If you want to see star colors with the naked eye, look toward the brightest of stars. Credit: illustration

I’ve been gazing skyward for more than six decades, and in that time, I’ve learned a few things. One is that novice stargazers have some deeply ingrained misconceptions about the heavens.

For example, many think we cannot see the moon during the daytime. Others believe the Big Dipper is always visible in our sky. Still others think we see the stars as they appear now, rather than as they were centuries ago.

But one of the most common misconceptions is this: “If you’ve seen one star, you’ve seen ’em all.”

This is a pretty understandable perspective; after all, stars appear simply as points of light. How different could they possibly be?

Well, ask any experienced sky watcher and they’ll tell you that no two stars are exactly alike, but that each displays its unique personality in a number of ways.

I like to say that stars are people, too!

One of the most visible characteristics of a star is its color. Most stargazers don’t notice this immediately because the human eye is incapable of perceiving color well under low light conditions.

We know this to be true if we’ve ever looked around a relatively dark room; shapes and shades of gray are pretty easy to spot but colors seem nonexistent. Turn the lights on, however, and we find that we’re surrounded by vibrant colors.

When gazing skyward we discover that star colors are quite subtle. Binoculars or telescopes capture much more light than the human eye and make these a bit more obvious.

So, if we’d like to see star colors with the naked eye, we need to look toward the brightest of stars.

The best place to start your search is within the great constellation of Orion, the hunter. At this time of year, look for it midway up in the southeastern sky just after dark.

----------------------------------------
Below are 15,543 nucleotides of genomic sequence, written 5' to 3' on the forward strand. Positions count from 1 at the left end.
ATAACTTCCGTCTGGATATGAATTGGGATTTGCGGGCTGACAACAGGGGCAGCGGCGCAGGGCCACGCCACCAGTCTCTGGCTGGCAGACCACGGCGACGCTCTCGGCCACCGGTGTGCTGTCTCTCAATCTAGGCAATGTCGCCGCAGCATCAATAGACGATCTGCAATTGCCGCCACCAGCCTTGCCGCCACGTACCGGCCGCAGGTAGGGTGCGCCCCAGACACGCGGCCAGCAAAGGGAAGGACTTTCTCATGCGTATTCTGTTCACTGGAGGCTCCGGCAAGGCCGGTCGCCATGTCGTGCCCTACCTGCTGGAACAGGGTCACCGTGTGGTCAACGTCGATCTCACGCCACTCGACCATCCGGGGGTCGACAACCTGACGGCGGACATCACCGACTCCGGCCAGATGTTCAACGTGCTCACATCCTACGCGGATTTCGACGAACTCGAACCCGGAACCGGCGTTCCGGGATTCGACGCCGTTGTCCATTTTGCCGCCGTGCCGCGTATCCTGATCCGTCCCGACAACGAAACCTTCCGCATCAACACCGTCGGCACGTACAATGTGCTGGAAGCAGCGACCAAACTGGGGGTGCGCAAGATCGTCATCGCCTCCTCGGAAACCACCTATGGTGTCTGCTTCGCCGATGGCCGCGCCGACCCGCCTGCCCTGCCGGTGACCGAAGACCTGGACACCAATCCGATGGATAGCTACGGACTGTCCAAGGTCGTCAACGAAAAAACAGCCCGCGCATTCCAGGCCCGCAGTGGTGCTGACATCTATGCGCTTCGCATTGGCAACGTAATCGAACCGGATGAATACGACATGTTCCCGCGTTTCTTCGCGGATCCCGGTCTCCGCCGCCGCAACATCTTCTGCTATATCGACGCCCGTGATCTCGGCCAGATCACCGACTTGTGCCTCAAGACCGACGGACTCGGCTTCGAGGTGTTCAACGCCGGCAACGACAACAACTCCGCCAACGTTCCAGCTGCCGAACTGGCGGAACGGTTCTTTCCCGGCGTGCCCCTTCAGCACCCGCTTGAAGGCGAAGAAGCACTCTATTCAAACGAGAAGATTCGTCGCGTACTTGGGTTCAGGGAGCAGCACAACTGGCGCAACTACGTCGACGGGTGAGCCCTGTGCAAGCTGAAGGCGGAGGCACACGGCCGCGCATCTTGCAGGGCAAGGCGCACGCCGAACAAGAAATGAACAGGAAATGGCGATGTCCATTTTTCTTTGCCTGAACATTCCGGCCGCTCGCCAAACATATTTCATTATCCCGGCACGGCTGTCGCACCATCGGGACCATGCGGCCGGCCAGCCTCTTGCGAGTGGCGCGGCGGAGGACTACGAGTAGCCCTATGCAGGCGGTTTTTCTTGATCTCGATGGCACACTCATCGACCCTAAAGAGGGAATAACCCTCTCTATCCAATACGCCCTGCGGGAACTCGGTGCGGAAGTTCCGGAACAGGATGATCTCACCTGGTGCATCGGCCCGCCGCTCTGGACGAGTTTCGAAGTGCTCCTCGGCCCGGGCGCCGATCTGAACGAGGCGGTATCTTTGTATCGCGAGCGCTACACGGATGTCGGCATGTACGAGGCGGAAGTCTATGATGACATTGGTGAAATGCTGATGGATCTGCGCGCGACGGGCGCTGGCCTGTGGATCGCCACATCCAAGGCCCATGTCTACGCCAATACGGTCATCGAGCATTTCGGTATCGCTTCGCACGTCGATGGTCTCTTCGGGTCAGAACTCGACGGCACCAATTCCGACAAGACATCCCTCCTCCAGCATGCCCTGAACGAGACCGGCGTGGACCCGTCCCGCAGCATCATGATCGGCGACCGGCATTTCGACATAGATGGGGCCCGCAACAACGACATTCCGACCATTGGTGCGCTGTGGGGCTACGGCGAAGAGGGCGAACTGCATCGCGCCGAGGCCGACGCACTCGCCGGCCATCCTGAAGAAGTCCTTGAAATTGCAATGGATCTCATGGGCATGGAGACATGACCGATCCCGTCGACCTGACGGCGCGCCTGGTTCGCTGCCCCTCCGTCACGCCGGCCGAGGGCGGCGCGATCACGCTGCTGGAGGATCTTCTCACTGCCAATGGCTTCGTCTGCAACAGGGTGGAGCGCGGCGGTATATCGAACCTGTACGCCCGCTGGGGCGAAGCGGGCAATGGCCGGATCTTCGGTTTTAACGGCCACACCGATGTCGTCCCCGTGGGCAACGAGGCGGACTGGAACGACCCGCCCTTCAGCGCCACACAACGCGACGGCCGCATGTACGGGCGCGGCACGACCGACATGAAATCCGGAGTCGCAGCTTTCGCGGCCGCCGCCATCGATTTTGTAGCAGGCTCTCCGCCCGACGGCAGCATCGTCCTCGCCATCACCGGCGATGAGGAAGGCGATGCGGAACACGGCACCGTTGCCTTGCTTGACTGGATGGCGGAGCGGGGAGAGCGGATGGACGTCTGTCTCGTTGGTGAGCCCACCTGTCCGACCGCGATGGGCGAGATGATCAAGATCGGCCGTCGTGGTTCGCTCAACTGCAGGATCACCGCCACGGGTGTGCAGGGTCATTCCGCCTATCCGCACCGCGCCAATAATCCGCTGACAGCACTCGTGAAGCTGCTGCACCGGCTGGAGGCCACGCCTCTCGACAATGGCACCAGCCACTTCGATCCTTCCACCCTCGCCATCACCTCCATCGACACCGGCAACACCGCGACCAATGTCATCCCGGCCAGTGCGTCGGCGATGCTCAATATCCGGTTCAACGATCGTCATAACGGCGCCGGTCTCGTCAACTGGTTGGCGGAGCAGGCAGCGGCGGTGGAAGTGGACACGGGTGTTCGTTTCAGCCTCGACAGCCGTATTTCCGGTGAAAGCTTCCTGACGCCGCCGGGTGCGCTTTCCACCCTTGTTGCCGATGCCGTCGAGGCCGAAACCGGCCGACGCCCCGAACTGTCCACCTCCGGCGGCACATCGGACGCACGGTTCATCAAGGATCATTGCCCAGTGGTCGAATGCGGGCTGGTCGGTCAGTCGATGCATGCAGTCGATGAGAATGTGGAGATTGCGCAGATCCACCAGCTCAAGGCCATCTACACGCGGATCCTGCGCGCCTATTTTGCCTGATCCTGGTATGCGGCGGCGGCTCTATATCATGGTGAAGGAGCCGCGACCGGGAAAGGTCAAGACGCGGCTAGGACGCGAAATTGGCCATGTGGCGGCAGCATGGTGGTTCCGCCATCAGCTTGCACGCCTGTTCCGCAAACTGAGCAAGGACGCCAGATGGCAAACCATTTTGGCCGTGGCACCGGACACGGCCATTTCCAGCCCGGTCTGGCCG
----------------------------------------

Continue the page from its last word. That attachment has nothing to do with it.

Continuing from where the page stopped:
We can trace the stars in Orion’s large vertical rectangle of four bright stars to form the hunter’s shoulders and knees; at its center lie three stars that form a nearly straight line that represents the belt of the great hunter.

The bright star marking the northeastern corner (one shoulder) of Orion is known as Betelgeuse. This red supergiant star glows with an orange light that is pretty tough to miss.

At the opposite corner (in one of the hunter’s knees) lies sparkling Rigel, another supergiant that displays a slightly bluish-white color.

Star colors are more than just a curiosity; they tell us something about stellar temperatures.

While our sun glows with a surface temperature of around 10,000 degrees Fahrenheit, reddish-orange stars like Betelgeuse are relatively cool (6,300 F) and can often live much longer than the sun.

Bluish-white stars like Rigel, on the other hand, are tremendously hot (18,000 F); they can burn this furiously for only a relatively short time and, therefore, must be much younger than the sun.

After you’ve noticed these two fine examples of stellar color, check out some of the other bright stars around the sky to see what you can learn about their relative temperatures and ages.

Once you do this you, too, will realize that stars are people, too!

Dennis Mammana

Dennis Mammana

Dennis Mammana is an astronomy writer, author, lecturer and photographer working from under the clear dark skies of the Anza-Borrego Desert in the San Diego County backcountry. Contact him at and connect with him on Facebook: @dennismammana. The opinions expressed are his own.